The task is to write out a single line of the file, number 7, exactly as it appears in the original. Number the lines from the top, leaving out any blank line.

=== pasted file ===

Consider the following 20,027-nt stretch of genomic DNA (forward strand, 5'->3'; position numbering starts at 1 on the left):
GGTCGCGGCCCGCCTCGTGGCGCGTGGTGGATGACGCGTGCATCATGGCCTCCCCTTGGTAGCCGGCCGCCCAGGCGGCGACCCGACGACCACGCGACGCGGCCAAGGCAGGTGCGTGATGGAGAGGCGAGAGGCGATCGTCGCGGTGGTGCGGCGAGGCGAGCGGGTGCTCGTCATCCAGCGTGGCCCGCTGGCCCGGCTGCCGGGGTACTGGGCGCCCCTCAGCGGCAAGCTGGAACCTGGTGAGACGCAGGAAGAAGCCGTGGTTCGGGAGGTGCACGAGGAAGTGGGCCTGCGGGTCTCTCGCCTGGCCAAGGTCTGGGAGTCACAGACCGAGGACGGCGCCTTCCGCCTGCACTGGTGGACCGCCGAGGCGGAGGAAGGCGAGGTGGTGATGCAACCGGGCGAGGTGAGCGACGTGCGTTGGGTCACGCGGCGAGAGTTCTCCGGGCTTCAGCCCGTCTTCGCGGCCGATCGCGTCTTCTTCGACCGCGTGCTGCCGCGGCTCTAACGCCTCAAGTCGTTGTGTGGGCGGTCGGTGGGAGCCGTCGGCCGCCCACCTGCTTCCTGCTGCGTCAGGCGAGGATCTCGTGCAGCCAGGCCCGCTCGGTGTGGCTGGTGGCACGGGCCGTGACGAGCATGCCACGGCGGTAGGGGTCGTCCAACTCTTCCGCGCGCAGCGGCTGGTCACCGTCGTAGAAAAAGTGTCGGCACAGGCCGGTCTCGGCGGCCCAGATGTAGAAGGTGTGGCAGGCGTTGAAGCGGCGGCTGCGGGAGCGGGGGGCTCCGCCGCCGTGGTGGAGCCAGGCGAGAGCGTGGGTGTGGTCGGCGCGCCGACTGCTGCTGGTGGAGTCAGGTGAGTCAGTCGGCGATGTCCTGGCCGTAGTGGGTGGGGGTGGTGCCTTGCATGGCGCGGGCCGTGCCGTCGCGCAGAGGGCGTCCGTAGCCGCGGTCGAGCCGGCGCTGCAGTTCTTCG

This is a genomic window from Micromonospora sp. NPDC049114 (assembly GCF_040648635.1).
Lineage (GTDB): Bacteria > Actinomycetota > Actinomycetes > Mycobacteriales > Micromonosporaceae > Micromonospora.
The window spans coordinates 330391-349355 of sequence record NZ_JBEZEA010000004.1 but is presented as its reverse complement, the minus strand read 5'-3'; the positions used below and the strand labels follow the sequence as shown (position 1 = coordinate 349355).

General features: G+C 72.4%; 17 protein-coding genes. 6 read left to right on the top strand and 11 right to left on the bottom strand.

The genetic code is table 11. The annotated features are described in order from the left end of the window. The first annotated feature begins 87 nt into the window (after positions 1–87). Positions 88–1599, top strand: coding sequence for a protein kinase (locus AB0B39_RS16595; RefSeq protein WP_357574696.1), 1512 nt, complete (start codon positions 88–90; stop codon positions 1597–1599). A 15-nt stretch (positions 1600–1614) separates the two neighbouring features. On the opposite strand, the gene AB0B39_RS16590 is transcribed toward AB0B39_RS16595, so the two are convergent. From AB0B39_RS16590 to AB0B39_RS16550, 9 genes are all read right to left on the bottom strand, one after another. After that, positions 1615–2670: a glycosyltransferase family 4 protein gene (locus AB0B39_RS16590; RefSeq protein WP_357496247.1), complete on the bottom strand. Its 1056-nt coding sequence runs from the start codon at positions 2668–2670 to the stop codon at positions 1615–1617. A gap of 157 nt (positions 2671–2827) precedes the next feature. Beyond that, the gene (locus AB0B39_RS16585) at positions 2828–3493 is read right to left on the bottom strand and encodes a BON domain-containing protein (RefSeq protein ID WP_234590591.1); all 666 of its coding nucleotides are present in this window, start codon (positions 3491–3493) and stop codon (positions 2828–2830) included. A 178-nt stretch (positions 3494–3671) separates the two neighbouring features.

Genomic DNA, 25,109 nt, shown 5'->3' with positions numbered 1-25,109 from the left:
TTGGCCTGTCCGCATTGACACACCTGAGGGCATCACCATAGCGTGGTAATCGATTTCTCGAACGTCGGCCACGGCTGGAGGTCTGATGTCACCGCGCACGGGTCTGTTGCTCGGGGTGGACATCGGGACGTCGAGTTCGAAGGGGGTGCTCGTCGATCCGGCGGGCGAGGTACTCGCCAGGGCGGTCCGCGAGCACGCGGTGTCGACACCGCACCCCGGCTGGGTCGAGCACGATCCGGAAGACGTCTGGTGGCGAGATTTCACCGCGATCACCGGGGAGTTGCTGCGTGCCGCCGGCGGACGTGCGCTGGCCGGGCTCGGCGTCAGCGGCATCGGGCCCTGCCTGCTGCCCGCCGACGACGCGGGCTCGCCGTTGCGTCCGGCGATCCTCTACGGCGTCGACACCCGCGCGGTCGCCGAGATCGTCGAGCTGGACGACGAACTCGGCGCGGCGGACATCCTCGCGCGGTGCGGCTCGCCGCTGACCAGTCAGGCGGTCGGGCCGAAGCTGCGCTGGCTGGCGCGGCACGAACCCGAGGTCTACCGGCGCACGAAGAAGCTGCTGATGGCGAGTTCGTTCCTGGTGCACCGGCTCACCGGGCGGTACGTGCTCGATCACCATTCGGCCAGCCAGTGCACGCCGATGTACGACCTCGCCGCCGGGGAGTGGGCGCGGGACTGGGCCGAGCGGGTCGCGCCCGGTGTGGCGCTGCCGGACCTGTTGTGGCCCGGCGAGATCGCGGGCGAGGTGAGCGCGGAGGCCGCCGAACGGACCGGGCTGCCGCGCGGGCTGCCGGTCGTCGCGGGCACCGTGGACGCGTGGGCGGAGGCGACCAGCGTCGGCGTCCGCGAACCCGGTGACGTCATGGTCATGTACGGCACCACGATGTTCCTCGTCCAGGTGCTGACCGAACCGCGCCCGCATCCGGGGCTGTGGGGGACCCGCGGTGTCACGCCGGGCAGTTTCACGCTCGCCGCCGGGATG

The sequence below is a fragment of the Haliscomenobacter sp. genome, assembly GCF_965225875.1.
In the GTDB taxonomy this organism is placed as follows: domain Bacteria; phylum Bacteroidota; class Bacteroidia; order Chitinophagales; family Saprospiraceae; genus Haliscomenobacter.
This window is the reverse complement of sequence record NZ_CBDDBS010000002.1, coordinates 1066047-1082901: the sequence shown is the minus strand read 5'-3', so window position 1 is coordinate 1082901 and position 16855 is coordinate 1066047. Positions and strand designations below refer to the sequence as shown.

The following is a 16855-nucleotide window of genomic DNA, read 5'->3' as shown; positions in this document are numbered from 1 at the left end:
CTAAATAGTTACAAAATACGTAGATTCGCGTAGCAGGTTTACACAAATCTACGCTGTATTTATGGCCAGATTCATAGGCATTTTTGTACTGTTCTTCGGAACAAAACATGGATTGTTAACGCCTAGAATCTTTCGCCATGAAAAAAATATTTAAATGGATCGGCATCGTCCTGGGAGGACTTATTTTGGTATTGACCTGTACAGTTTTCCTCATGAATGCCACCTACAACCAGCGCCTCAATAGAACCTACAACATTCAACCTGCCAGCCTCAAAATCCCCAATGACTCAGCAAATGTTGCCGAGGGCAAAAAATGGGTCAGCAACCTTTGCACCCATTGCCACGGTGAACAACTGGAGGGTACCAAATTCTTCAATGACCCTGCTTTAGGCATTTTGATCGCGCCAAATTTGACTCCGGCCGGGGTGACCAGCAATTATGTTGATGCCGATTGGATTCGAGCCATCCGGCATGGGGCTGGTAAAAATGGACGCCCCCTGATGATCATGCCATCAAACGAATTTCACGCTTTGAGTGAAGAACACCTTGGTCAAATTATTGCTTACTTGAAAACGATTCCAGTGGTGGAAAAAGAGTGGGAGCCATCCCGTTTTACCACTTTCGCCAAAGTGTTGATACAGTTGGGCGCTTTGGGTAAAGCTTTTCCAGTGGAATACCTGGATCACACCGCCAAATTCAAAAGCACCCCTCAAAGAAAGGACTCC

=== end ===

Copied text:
The genetic code is table 11. The annotated features are described in order from the left end of the window. The first annotated feature begins 87 nt into the window (after positions 1–87). Positions 88–1599, top strand: coding sequence for a protein kinase (locus AB0B39_RS16595; RefSeq protein WP_357574696.1), 1512 nt, complete (start codon positions 88–90; stop codon positions 1597–1599). A 15-nt stretch (positions 1600–1614) separates the two neighbouring features. On the opposite strand, the gene AB0B39_RS16590 is transcribed toward AB0B39_RS16595, so the two are convergent. From AB0B39_RS16590 to AB0B39_RS16550, 9 genes are all read right to left on the bottom strand, one after another. After that, positions 1615–2670: a glycosyltransferase family 4 protein gene (locus AB0B39_RS16590; RefSeq protein WP_357496247.1), complete on the bottom strand. Its 1056-nt coding sequence runs from the start codon at positions 2668–2670 to the stop codon at positions 1615–1617. A gap of 157 nt (positions 2671–2827) precedes the next feature. Beyond that, the gene (locus AB0B39_RS16585) at positions 2828–3493 is read right to left on the bottom strand and encodes a BON domain-containing protein (RefSeq protein ID WP_234590591.1); all 666 of its coding nucleotides are present in this window, start codon (positions 3491–3493) and stop codon (positions 2828–2830) included. A 178-nt stretch (positions 3494–3671) separates the two neighbouring features.